Are you in a rice, pasta, and potato rut? Pull yourself out of it with barley! It is easy, delicious, and super nutritious. In fact, barley has great protective effects against heart disease, diabetes, cancer, obesity, and even gallstones. Ancient Greek and Roman athletes ate barley for strength. They were on to something! It’s time to go out of your comfort zone and try some powerful barley.
Barley is highest in fiber of all the whole grains, with almost 14 grams of fiber per cup, compared to oatmeal with 4 grams per cup. The fiber in barley not only helps move waste through the colon faster to decrease colon cancer, but it also provides sustenance for disease-protecting bacteria in the large intestine. Besides crowding out disease-causing bacteria, the byproduct of the good bacteria leads to improved lipid profiles, helping to protect us against heart disease. Insoluble fiber in barley reduces the secretion of bile acids contributing to gallstone formation, increases insulin sensitivity and lowers blood fats.
In addition to its fiber, barley is also a good source of niacin, a B vitamin that provides additional protection against cardiovascular risk factors. Selenium in barley provides even more cancer protection. Barley is also a great source of molybdenum, manganese, as well as a good source of copper, thiamin, chromium, and phosphorus.
Barley offers exceptional benefits in promoting healthy blood sugar control. The Agricultural Research Service found barley was much more effective in reducing both glucose and insulin responses than were oats. Barley is also high in magnesium, a mineral that helps keep blood sugar stable. Whole grains improve insulin sensitivity by lowering the glycemic index of foods you eat. This fact is particularly true of barley.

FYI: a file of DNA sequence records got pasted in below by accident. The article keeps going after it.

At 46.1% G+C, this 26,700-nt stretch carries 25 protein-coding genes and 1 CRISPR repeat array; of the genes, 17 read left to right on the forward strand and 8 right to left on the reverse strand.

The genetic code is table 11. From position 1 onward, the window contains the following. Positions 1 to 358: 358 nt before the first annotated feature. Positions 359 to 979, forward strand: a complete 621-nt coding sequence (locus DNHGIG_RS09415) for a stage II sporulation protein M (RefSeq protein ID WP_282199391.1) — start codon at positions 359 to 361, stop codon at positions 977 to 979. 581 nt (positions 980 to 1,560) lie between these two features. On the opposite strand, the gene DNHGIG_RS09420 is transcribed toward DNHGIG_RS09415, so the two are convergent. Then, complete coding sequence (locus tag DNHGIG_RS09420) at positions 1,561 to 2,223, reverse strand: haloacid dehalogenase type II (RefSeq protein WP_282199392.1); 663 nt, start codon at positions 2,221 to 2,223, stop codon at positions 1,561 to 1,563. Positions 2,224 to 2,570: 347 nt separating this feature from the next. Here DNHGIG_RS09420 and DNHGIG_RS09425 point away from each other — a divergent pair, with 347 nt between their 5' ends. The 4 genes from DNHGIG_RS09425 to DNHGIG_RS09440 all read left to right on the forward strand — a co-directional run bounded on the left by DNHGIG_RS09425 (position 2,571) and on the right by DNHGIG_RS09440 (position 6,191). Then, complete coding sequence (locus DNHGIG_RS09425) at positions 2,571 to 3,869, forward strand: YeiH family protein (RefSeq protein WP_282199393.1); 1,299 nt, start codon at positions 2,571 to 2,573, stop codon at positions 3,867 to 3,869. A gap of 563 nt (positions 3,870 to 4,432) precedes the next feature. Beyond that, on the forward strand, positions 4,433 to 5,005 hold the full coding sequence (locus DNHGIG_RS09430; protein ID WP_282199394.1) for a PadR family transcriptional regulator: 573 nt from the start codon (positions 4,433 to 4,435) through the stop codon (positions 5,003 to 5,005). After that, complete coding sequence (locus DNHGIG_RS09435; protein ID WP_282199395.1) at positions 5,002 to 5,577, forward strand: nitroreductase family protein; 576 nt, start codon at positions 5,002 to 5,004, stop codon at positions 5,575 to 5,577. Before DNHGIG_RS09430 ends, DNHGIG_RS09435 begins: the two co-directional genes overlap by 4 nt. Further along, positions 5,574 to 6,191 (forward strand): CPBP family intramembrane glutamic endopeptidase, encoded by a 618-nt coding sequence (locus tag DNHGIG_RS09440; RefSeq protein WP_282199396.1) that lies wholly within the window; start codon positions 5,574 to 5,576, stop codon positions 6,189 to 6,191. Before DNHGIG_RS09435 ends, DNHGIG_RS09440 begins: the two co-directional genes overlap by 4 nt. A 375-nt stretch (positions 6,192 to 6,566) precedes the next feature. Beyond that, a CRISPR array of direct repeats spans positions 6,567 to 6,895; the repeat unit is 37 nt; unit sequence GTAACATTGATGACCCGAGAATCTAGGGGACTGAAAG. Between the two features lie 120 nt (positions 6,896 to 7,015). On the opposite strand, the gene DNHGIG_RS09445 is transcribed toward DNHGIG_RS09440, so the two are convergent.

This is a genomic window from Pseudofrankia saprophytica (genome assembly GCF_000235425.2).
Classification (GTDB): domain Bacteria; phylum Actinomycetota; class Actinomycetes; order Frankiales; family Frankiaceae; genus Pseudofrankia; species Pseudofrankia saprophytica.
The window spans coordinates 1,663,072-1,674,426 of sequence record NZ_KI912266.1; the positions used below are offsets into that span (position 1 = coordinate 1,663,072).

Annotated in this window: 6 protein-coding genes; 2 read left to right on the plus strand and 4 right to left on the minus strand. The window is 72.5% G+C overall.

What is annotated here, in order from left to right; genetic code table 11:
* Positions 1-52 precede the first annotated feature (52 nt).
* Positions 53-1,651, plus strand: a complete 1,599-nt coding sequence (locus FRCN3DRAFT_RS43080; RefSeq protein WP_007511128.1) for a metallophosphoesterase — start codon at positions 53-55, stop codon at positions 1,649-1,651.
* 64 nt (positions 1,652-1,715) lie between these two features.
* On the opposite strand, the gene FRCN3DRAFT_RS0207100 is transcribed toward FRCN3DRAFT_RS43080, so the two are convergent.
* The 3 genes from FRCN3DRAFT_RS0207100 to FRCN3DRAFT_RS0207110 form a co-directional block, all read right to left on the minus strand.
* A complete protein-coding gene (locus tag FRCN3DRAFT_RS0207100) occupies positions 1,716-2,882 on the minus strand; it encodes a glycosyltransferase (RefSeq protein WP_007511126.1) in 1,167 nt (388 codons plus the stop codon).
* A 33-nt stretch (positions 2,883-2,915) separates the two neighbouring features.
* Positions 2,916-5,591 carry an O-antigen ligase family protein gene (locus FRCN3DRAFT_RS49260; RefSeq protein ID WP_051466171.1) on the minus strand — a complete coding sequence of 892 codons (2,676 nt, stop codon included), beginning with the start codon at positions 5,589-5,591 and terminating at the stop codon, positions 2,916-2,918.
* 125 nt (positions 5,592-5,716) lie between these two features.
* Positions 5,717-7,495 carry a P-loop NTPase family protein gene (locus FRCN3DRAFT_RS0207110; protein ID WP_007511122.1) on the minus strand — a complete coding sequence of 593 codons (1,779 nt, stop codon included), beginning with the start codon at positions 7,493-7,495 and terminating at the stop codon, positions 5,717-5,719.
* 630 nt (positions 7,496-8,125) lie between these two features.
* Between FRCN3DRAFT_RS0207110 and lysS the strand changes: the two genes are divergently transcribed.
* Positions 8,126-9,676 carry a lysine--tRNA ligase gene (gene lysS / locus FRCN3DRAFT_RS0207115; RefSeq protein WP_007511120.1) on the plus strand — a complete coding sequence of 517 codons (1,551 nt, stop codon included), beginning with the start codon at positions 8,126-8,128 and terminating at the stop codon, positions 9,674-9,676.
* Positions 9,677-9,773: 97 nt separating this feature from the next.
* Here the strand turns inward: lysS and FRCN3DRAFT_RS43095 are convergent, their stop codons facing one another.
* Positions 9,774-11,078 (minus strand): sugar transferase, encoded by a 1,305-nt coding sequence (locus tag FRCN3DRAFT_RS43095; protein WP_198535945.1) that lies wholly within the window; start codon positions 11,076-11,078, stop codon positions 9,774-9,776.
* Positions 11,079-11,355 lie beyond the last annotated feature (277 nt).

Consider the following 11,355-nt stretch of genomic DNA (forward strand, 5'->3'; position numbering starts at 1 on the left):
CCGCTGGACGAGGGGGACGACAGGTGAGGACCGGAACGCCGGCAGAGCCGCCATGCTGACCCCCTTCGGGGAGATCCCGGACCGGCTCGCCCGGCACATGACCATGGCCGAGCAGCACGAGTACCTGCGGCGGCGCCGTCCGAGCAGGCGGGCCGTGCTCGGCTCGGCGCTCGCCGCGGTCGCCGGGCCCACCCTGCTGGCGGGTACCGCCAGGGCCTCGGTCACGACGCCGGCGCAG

It’s not surprising that eating barley promotes weight loss, as it improves insulin sensitivity. Excess insulin encourages the body to make and store fat rather than burn it, while producing hunger hormones to make you hungry. Barley has more protein than corn, brown rice, millet, sorghum or rye, and it’s higher in fiber and lower in carbohydrates than almost all other whole grains. Barley may help you feel full longer. Barley, including pearled barley, may even encourage the reduction of visceral fat and waist circumference.
Many studies find that eating whole grains has been linked to protection against atherosclerosis, ischemic stroke, diabetes, insulin resistance, obesity, and premature death. Researchers recommend at least three whole grains per day. As health-promoting as barley is, it certainly deserves the chance to be part of your whole grain food intake.
Shopping and preparing Barley:
Try hulled barley for more nutrients, since only the inedible outer layer is removed. In pearled barley, the outermost hull, the grain’s bran layer, and even parts of its inner endosperm layer may be removed during the pearling process. As you move from regular to medium to fine to baby pearl barley, there are increasing losses of nutrients. Hulless or pot/scotch barley falls in between hulled and pearl barley. It’s been polished to remove its outer hull, but the hulling process is not continued, so a large amount of the remaining grain is left intact. Barley also comes in flakes and grits, which are made from hulled, hulless, or pearl barley.
Use a rice cooker to prepare barley in a snap. Seriously, it’s so easy to add the water or stock and barley (usually 1 part barley to 3 parts water) to the cooker, turn it on, and walk away. Use cooked barley as a base to make popular rice/grain bowls for breakfast, lunch, or dinner. In fact, barley is a great substitute for rice in almost all recipes. It’s wonderful in soups and is also a grain that holds up in salads. I even add barley to my green salad.
Take May’s Healthy Challenge and make this grain a part of your diet on a regular basis. You’ll love it! It won’t take long before barley is part of your life. Your body will benefit along with your taste buds!